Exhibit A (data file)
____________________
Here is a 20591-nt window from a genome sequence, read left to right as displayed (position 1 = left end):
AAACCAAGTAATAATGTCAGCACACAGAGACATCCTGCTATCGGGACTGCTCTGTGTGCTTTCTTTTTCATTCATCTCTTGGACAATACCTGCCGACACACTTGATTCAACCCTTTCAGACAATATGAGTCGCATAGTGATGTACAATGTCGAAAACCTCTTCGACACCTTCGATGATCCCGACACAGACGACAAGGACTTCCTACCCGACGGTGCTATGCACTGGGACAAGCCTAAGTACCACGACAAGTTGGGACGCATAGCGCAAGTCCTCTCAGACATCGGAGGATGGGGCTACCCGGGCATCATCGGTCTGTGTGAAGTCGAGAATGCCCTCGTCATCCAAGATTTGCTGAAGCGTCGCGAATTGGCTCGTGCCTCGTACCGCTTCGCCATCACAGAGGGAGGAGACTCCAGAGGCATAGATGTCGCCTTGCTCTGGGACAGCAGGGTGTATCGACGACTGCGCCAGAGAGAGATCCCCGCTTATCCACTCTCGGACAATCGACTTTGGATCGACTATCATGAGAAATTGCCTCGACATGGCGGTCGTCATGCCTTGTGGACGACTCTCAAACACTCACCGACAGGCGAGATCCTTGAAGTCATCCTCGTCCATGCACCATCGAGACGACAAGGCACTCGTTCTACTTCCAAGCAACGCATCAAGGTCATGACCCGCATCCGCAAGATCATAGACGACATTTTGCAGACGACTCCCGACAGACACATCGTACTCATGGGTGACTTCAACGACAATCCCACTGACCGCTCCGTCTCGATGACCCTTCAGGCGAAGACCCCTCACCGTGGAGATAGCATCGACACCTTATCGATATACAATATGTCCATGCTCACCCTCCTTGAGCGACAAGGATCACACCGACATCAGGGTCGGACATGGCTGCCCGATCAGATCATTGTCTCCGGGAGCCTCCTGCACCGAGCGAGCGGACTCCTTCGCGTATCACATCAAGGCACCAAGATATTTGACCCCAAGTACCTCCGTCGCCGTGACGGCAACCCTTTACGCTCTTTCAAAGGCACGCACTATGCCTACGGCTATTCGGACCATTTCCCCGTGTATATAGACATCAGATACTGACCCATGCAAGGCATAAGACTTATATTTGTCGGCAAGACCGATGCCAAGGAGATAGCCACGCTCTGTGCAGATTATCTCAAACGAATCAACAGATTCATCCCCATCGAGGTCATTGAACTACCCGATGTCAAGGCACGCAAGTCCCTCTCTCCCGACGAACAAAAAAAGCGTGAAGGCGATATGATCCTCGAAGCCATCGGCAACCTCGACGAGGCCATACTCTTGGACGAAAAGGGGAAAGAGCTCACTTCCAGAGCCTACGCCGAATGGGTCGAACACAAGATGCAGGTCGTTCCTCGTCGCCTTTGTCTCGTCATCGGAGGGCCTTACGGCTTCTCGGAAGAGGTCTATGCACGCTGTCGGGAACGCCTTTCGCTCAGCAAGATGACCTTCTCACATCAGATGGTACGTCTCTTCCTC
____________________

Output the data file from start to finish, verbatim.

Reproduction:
Here is a 20591-nt window from a genome sequence, read left to right as displayed (position 1 = left end):
AAACCAAGTAATAATGTCAGCACACAGAGACATCCTGCTATCGGGACTGCTCTGTGTGCTTTCTTTTTCATTCATCTCTTGGACAATACCTGCCGACACACTTGATTCAACCCTTTCAGACAATATGAGTCGCATAGTGATGTACAATGTCGAAAACCTCTTCGACACCTTCGATGATCCCGACACAGACGACAAGGACTTCCTACCCGACGGTGCTATGCACTGGGACAAGCCTAAGTACCACGACAAGTTGGGACGCATAGCGCAAGTCCTCTCAGACATCGGAGGATGGGGCTACCCGGGCATCATCGGTCTGTGTGAAGTCGAGAATGCCCTCGTCATCCAAGATTTGCTGAAGCGTCGCGAATTGGCTCGTGCCTCGTACCGCTTCGCCATCACAGAGGGAGGAGACTCCAGAGGCATAGATGTCGCCTTGCTCTGGGACAGCAGGGTGTATCGACGACTGCGCCAGAGAGAGATCCCCGCTTATCCACTCTCGGACAATCGACTTTGGATCGACTATCATGAGAAATTGCCTCGACATGGCGGTCGTCATGCCTTGTGGACGACTCTCAAACACTCACCGACAGGCGAGATCCTTGAAGTCATCCTCGTCCATGCACCATCGAGACGACAAGGCACTCGTTCTACTTCCAAGCAACGCATCAAGGTCATGACCCGCATCCGCAAGATCATAGACGACATTTTGCAGACGACTCCCGACAGACACATCGTACTCATGGGTGACTTCAACGACAATCCCACTGACCGCTCCGTCTCGATGACCCTTCAGGCGAAGACCCCTCACCGTGGAGATAGCATCGACACCTTATCGATATACAATATGTCCATGCTCACCCTCCTTGAGCGACAAGGATCACACCGACATCAGGGTCGGACATGGCTGCCCGATCAGATCATTGTCTCCGGGAGCCTCCTGCACCGAGCGAGCGGACTCCTTCGCGTATCACATCAAGGCACCAAGATATTTGACCCCAAGTACCTCCGTCGCCGTGACGGCAACCCTTTACGCTCTTTCAAAGGCACGCACTATGCCTACGGCTATTCGGACCATTTCCCCGTGTATATAGACATCAGATACTGACCCATGCAAGGCATAAGACTTATATTTGTCGGCAAGACCGATGCCAAGGAGATAGCCACGCTCTGTGCAGATTATCTCAAACGAATCAACAGATTCATCCCCATCGAGGTCATTGAACTACCCGATGTCAAGGCACGCAAGTCCCTCTCTCCCGACGAACAAAAAAAGCGTGAAGGCGATATGATCCTCGAAGCCATCGGCAACCTCGACGAGGCCATACTCTTGGACGAAAAGGGGAAAGAGCTCACTTCCAGAGCCTACGCCGAATGGGTCGAACACAAGATGCAGGTCGTTCCTCGTCGCCTTTGTCTCGTCATCGGAGGGCCTTACGGCTTCTCGGAAGAGGTCTATGCACGCTGTCGGGAACGCCTTTCGCTCAGCAAGATGACCTTCTCACATCAGATGGTACGTCTCTTCCTC